Editor and Writer Gene Lees Dies at Age 82

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I was saddened a few days ago to hear about the passing of Gene Lees on April 22 at the age of 82.*  His obituary in the LA Times can be found here.  Lees was the editor at Downbeat in the early 60s and wrote over a dozen books about jazz musicians such as Woody Herman, Oscar Peterson, Johnny Mercer, Artie Shaw and Dizzy Gillespie as well as issues such as jazz and race.  He also was the founder and author of the Gene Lees Jazzletter.

In addition to Lees’ large contribution to jazz historiography, he was also one of the first prominant writers to help me out.  Four years ago while in the early writing and research stages of my masters thesis on Leonard Feather’s Blindfold Tests for Downbeat he graciously spoke with me for over an hour and provided me with information I could find nowhere else about my topic.  He even suggested I give Dave Brubeck a call and then proceeded to give me his home phone number (I’ve never worked up the courage to make that call).  During our conversation he seemed to be a genuinely nice guy and more than willing to help out a young cat at the beginning of his writing career.  I wish that I had had more opportunities to speak more with Lees, not only one of the giants of jazz criticism and journalism who knew almost all of the music’s finest players and singers, but a helpful and generous man as well.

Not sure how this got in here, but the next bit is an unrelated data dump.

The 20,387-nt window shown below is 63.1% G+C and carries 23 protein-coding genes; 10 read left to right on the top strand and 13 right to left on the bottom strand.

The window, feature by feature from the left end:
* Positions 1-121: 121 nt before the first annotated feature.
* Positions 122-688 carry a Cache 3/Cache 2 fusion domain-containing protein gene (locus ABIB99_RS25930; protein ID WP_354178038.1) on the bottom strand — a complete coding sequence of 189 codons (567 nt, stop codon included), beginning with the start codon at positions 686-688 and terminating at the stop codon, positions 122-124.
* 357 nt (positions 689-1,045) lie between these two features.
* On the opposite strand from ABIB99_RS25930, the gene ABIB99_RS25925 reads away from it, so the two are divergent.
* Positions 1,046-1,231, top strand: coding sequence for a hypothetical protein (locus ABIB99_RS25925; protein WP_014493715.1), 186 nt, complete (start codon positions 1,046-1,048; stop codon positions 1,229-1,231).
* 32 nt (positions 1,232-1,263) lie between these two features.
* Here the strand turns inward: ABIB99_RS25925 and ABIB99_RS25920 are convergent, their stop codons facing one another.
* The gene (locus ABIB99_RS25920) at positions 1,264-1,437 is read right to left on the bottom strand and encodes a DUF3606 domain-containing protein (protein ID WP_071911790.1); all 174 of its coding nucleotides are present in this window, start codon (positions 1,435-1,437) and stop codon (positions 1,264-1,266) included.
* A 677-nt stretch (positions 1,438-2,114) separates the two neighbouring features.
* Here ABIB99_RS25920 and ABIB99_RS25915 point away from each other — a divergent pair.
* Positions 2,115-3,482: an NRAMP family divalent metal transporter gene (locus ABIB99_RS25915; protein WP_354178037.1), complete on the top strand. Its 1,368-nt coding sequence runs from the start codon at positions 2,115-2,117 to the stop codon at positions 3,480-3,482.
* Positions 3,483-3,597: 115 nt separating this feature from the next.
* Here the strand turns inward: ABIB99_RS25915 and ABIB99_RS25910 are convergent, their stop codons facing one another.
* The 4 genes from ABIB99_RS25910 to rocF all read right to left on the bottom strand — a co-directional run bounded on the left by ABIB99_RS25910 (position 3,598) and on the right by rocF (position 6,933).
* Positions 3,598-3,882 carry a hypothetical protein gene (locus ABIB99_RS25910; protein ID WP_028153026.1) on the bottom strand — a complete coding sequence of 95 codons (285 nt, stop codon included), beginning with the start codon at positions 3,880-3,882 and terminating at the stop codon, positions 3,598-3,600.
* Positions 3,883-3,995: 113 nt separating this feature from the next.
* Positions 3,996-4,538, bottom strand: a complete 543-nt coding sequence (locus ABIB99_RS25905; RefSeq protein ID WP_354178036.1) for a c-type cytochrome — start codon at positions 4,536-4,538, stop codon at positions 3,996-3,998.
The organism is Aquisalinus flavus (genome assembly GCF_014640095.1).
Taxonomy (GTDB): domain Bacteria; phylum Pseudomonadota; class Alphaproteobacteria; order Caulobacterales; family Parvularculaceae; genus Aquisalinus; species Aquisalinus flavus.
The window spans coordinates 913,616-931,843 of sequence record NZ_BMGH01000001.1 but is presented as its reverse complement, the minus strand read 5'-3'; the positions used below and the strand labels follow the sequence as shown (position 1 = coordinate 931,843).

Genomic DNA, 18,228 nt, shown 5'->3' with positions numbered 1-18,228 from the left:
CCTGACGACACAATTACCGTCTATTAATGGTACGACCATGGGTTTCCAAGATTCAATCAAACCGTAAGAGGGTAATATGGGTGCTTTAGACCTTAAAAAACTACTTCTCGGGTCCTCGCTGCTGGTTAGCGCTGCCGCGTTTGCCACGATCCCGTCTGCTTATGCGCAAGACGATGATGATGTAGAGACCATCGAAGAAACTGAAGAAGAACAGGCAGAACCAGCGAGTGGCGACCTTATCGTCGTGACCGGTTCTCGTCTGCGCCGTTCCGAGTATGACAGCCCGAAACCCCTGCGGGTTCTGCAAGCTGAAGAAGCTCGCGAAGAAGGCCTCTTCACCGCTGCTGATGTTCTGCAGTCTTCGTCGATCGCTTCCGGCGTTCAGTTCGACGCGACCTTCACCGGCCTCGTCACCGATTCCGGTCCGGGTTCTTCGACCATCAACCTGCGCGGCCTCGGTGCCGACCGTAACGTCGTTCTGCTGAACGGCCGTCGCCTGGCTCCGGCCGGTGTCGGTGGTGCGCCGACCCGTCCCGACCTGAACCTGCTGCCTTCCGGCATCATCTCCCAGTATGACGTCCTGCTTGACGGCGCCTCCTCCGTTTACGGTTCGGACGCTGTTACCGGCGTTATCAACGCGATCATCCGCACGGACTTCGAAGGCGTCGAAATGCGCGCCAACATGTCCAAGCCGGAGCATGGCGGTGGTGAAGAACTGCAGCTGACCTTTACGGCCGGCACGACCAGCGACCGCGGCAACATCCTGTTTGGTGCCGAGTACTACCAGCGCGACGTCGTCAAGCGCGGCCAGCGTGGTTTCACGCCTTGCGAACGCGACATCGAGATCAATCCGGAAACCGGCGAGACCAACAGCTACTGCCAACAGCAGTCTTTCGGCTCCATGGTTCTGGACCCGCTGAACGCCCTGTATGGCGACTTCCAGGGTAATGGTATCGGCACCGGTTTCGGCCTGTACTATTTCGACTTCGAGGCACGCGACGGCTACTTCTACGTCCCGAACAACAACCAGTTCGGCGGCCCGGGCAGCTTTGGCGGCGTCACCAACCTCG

With that being said it’s time for me to get back to reviewing a couple records for Downbeat.  (There’s nothing to get you writing like a deadline and an impending trip to South Dakota).  In the next few months look out for my reviews of the Chris Greene Quartet’s Merge and Ike Sturm’s Jazz Mass in the pages of Downbeat.

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*It’s really a downer to have the first three posts on the new iteration of my blog have to do with a death.  I promise in the near future to have a bunch of short reviews of new records and no more deaths (hopefully).  Upcoming review teaser: Tia Fuller, Keith Jarrett and Charlie Haden, Jon Gordon, Michele Rabbia and Stefano Battaglia, and my take on a recent recording by Chris Potter of “My Shining Hour.”  So stay tuned.

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